Kaisa and Maeve’s t-shirts were just so gorgeous. They provided a really beautiful backdrop to the programme. And, of course, people could buy them, so it became a lovely way to mark such a special moment. We all wore our t-shirts (my choice – Sisterhood is Powerful) and I loved seeing people, sometimes years later, wearing theirs.

Are there any moments from the weekend that stand out for you?

It was an entirely magical weekend. But there are memories that feel particularly profound. Lucy, Catriona and I started the weekend listening to a Scottish Dance Band version of “Teddy Bears’ Picnic” which set a joyful tone. I remember each of the acts and the way the ever-growing audience responded to each over the course of the busy Saturday programme. And sitting next to Ali Smith on the floor of Cubitt, while she kicked off the all- day reading of The Driver’s Seat on Sunday was one of the most mesmerising moments of my life.

Art Night 2023 will take place in Dundee, the first time it has fully done so outside of London. Can you tell us a little about how Art Night and Dundee came to align?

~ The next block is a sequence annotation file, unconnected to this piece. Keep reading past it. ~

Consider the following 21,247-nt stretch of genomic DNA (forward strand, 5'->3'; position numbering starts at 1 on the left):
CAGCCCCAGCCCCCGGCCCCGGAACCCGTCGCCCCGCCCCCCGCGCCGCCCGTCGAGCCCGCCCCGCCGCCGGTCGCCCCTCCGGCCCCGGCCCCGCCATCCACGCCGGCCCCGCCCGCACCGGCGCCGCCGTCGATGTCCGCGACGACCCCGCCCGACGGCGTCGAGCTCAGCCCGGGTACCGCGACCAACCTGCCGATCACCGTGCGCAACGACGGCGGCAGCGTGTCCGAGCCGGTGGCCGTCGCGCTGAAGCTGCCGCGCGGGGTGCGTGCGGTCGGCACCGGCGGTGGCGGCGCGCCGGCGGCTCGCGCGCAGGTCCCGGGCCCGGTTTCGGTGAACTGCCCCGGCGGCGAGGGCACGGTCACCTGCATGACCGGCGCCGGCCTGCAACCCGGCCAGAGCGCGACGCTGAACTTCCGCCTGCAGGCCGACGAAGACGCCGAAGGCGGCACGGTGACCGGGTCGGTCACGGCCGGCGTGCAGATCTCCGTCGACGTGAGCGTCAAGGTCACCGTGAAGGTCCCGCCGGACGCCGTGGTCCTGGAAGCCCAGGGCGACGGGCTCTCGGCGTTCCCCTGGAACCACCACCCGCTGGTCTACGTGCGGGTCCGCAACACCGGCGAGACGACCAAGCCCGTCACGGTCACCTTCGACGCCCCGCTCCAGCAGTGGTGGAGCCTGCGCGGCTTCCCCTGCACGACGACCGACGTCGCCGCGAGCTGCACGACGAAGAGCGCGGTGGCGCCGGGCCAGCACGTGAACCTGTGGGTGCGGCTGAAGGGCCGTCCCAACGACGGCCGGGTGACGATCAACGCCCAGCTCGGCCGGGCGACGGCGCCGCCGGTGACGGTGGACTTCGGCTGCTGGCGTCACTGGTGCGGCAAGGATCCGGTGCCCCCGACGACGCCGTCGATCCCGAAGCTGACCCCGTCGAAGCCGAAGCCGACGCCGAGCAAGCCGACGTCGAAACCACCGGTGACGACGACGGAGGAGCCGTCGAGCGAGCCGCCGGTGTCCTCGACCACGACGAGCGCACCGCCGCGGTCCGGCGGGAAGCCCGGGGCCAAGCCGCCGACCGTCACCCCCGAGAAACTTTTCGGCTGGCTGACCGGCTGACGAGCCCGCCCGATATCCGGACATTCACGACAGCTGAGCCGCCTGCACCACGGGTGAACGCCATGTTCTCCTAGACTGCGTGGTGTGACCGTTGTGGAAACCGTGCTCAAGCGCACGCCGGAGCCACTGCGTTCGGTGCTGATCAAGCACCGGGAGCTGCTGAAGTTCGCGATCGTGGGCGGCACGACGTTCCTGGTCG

Since I took up the role of Artistic Director for Art Night in late 2018, I always hoped to make the festival national. The first four editions took place in London and then, during the pandemic, I had a moment to pause and reflect. This resulted in a pilot national festival, which took place in 2021 with partners across the U.K. – including CCA Derry; Peak in Abergavenny and importantly – Glasgow Women’s Library in Glasgow (with a project by the Guerrilla Girls).

2023 is the first opportunity we have had to return to the original structure of Art Night – one night in one location. I always knew that I wanted this to be in Dundee. My brother lived there 10 years ago and through spending time in the city with him the city worked its magic on me and lingered in my mind. When I began my research for this year’s festival in late 2021/ early 2022 the city’s wealth of political, industrial and cultural history; the beautiful Tay; its walkable scale and inspirational group of museums and galleries and the women who lead them became clear reasons to host the festival in Dundee. I also need to mention how brilliant the artist-led spaces and artists, curators and producers who work with them are.

We’ve had a tough slog fundraising to make the festival happen this year, but the partnerships and friendships we’ve developed in the city have given life to the project.

We love that the curated programme for Art Night 2019 took inspiration from the pop group East 17’s 1993 song, “It’s Alright”! Can you tell us the story behind this? And what is your inspiration for Dundee 2023?